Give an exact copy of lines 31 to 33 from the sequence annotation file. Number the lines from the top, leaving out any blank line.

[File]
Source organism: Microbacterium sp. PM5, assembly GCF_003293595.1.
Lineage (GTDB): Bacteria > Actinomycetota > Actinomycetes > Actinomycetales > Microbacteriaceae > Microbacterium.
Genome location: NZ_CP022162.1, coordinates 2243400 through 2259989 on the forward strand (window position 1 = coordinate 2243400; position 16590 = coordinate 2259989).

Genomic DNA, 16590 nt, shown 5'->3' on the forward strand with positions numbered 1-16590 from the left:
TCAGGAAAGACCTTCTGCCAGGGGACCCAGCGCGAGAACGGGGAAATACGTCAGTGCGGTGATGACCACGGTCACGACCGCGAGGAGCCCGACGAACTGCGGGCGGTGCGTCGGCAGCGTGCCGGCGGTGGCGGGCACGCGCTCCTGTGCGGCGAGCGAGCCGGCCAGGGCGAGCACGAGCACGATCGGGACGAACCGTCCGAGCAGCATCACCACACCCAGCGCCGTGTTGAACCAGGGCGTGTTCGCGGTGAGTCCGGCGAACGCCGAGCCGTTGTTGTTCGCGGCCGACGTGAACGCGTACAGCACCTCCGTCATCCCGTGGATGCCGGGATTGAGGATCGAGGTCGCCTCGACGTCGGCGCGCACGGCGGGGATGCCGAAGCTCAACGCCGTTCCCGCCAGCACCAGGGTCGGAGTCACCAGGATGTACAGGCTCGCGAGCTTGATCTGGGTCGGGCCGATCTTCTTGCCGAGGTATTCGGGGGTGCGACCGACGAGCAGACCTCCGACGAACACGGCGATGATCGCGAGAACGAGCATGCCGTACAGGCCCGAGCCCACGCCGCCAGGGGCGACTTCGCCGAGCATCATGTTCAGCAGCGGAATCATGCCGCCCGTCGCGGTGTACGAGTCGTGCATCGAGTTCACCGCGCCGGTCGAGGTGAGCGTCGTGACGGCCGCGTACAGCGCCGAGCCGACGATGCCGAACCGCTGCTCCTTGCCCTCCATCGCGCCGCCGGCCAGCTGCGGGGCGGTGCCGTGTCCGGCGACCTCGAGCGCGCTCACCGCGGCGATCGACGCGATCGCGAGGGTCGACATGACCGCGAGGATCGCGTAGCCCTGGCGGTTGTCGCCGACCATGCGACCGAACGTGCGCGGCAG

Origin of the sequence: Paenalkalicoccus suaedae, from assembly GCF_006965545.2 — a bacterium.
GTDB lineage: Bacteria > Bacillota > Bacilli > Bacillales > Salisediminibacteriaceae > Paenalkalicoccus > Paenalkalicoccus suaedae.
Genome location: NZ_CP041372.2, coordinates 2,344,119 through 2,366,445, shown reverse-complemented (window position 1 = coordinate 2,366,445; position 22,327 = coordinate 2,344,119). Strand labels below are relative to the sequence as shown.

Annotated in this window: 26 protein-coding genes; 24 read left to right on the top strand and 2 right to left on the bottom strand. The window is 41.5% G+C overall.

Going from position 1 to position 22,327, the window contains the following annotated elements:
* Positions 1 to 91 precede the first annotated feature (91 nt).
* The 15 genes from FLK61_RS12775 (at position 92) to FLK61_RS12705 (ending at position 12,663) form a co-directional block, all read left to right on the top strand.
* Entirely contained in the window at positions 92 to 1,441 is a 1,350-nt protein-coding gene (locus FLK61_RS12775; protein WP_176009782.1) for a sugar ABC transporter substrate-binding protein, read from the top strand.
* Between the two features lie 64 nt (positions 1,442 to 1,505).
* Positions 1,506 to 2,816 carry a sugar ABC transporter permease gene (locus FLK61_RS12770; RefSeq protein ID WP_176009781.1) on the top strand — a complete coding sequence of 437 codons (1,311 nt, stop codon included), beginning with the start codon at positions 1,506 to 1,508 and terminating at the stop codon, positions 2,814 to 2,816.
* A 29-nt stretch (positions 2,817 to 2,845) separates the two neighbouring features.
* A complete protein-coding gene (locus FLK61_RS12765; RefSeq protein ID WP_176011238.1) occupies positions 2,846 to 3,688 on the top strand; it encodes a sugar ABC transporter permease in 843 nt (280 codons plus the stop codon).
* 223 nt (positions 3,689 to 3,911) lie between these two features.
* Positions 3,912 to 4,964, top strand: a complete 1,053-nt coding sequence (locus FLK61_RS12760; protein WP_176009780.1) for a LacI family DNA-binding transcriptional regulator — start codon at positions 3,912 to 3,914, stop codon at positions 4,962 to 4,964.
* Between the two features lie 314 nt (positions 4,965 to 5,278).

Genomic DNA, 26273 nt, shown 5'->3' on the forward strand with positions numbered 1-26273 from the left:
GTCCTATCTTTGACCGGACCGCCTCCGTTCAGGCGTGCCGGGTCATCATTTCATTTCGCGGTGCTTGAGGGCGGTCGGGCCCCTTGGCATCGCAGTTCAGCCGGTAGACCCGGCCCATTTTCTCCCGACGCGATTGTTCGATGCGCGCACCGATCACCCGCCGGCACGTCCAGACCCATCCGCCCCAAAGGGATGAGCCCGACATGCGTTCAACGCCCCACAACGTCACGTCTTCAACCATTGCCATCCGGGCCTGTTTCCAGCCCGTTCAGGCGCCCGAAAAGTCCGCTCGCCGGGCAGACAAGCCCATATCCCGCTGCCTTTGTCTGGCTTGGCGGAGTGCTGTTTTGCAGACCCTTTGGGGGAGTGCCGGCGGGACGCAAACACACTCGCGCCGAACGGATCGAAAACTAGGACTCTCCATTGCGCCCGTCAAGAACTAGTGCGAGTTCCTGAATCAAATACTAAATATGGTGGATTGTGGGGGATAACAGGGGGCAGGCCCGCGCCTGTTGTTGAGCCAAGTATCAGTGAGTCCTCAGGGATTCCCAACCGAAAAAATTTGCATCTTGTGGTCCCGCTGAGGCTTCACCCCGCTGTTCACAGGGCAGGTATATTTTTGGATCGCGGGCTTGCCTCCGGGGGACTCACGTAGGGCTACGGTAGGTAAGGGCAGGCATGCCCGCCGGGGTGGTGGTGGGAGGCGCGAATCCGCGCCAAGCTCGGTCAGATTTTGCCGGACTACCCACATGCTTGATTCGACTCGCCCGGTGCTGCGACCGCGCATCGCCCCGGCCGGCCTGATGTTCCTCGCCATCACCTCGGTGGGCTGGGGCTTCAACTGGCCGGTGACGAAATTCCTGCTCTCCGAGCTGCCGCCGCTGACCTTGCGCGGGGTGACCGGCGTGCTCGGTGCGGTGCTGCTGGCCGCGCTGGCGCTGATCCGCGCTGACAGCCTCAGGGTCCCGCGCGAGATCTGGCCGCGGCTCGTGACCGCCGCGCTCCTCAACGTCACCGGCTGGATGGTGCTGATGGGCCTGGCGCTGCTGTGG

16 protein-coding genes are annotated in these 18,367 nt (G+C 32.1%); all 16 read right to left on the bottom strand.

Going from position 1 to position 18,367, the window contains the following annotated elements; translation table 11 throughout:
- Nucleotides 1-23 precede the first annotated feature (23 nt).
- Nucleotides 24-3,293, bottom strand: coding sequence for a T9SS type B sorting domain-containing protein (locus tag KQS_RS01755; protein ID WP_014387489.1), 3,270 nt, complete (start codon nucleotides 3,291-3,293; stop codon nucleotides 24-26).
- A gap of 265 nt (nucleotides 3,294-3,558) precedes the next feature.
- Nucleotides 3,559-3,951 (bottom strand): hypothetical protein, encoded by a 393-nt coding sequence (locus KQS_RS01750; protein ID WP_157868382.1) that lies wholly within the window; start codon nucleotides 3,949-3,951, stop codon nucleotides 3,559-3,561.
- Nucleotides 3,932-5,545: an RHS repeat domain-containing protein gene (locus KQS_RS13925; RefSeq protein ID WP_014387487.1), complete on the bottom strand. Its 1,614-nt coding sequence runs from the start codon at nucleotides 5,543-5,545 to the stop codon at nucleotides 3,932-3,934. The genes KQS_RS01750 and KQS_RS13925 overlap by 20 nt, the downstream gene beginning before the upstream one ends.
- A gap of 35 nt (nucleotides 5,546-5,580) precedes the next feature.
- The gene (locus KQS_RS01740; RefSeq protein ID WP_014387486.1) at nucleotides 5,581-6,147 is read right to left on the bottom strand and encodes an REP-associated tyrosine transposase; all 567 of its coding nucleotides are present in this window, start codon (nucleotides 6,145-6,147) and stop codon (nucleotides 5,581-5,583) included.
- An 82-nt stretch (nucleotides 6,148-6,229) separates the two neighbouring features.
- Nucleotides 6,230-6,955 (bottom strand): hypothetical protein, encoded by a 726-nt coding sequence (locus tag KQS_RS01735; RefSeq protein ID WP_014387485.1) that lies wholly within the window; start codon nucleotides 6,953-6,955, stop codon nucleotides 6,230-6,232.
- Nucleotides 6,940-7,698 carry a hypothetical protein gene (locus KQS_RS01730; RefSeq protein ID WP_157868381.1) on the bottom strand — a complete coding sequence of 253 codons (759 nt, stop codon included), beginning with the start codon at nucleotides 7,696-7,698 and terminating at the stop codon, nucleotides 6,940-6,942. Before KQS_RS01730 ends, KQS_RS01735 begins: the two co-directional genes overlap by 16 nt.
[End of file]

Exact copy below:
- The gene (locus KQS_RS01740; RefSeq protein ID WP_014387486.1) at nucleotides 5,581-6,147 is read right to left on the bottom strand and encodes an REP-associated tyrosine transposase; all 567 of its coding nucleotides are present in this window, start codon (nucleotides 6,145-6,147) and stop codon (nucleotides 5,581-5,583) included.
- An 82-nt stretch (nucleotides 6,148-6,229) separates the two neighbouring features.
- Nucleotides 6,230-6,955 (bottom strand): hypothetical protein, encoded by a 726-nt coding sequence (locus tag KQS_RS01735; RefSeq protein ID WP_014387485.1) that lies wholly within the window; start codon nucleotides 6,953-6,955, stop codon nucleotides 6,230-6,232.